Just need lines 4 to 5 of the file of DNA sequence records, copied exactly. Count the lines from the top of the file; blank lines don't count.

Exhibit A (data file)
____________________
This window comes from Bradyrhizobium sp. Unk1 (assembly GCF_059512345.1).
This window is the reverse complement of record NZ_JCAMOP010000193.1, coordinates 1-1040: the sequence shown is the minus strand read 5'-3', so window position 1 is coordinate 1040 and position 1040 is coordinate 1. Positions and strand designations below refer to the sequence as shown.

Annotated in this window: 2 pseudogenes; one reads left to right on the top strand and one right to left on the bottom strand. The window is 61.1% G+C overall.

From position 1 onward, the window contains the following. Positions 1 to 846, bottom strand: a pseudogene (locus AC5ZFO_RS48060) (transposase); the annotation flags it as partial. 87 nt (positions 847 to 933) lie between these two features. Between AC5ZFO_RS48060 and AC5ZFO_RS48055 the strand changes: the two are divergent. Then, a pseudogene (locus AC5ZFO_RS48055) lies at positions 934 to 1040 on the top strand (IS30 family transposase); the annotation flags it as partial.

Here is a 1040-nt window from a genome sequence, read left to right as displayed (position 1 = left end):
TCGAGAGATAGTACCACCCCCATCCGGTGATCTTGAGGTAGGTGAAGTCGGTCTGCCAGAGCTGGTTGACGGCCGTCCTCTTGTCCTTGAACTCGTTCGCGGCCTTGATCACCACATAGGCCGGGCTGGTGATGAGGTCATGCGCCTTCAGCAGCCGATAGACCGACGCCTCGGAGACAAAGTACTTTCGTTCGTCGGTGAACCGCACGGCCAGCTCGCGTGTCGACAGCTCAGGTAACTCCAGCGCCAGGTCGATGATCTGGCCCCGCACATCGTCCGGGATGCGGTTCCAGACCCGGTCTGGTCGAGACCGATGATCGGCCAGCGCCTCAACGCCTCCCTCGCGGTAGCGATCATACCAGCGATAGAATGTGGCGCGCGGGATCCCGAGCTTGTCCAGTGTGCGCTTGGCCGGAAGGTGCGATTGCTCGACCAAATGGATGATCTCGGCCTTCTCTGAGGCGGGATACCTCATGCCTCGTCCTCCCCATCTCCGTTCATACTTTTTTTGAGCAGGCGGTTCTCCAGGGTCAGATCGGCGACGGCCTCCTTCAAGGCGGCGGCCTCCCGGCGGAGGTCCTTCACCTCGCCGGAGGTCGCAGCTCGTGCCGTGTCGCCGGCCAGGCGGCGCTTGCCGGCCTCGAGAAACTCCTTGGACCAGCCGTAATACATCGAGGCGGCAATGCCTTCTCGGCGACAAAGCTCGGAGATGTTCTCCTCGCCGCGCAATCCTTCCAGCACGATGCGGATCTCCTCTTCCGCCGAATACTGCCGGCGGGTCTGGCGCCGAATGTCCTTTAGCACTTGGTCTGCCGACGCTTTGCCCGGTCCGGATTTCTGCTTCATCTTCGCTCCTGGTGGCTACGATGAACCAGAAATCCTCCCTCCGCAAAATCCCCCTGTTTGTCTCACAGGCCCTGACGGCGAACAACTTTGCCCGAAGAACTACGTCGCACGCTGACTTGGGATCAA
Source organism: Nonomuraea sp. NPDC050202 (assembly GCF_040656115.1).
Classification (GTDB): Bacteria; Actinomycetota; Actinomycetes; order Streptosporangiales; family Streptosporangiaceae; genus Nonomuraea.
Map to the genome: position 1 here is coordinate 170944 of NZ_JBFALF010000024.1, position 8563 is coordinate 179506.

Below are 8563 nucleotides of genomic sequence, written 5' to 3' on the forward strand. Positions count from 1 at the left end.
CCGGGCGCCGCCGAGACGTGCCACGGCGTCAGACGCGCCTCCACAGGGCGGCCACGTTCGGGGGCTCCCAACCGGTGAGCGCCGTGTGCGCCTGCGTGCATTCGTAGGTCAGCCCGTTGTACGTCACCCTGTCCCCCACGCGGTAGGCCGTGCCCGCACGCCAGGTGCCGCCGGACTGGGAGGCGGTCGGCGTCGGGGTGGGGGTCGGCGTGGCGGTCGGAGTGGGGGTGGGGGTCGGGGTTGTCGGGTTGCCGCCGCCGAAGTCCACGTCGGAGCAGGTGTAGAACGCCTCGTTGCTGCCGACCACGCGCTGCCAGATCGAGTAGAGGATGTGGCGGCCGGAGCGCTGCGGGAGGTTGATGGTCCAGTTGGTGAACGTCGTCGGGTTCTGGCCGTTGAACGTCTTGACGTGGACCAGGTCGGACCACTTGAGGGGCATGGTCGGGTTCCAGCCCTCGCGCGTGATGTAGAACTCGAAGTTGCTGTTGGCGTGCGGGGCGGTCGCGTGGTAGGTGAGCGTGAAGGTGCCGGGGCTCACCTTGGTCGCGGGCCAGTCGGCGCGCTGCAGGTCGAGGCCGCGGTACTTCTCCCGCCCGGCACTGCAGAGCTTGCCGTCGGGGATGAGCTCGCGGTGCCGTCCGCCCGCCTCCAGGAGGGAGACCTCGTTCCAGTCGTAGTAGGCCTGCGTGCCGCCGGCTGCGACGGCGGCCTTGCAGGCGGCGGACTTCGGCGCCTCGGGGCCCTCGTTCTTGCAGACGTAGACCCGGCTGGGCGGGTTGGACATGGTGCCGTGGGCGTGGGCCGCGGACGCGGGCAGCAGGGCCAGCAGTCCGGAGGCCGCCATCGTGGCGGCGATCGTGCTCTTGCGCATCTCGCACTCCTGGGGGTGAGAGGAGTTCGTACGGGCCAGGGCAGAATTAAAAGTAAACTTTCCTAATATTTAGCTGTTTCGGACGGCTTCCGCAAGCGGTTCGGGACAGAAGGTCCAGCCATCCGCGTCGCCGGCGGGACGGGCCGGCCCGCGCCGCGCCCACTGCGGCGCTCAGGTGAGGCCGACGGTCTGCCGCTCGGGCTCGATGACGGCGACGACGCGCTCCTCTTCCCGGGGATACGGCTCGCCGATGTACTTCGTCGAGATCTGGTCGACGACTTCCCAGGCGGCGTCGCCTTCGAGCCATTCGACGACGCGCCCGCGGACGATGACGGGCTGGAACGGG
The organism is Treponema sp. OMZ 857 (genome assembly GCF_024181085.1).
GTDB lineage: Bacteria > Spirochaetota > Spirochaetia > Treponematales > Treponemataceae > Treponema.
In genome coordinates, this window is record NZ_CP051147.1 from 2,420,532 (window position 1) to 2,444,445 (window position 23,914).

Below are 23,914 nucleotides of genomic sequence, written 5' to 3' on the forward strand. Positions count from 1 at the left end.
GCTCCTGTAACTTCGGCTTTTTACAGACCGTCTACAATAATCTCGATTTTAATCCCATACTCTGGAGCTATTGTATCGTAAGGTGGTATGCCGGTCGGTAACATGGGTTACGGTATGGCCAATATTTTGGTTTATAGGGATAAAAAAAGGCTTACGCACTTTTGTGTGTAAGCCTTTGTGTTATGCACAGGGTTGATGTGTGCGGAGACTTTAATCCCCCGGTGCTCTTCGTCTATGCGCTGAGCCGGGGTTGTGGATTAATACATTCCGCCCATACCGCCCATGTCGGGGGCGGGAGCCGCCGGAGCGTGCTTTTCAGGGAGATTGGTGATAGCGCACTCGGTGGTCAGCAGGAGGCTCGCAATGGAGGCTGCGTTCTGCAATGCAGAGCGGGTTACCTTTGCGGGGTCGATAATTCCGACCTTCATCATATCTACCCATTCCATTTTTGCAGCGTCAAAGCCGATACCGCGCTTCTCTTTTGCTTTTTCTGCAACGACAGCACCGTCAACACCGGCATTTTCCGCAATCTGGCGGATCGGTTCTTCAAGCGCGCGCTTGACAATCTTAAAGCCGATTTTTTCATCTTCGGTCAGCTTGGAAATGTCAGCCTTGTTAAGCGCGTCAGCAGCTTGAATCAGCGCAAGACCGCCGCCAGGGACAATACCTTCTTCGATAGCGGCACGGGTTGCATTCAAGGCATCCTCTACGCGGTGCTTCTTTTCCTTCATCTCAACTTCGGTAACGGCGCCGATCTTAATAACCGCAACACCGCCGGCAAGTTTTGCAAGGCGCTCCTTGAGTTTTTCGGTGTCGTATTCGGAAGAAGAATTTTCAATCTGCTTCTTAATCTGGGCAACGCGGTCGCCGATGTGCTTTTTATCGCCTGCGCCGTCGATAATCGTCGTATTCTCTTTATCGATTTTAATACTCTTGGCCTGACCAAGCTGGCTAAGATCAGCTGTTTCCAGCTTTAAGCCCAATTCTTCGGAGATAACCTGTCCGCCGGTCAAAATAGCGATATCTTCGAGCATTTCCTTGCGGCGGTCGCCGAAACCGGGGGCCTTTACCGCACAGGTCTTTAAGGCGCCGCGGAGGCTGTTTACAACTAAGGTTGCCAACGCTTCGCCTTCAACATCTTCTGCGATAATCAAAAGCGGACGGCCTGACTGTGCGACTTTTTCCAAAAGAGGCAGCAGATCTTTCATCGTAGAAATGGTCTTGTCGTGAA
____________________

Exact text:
From position 1 onward, the window contains the following. Positions 1 to 846, bottom strand: a pseudogene (locus AC5ZFO_RS48060) (transposase); the annotation flags it as partial. 87 nt (positions 847 to 933) lie between these two features. Between AC5ZFO_RS48060 and AC5ZFO_RS48055 the strand changes: the two are divergent. Then, a pseudogene (locus AC5ZFO_RS48055) lies at positions 934 to 1040 on the top strand (IS30 family transposase); the annotation flags it as partial.

Here is a 1040-nt window from a genome sequence, read left to right as displayed (position 1 = left end):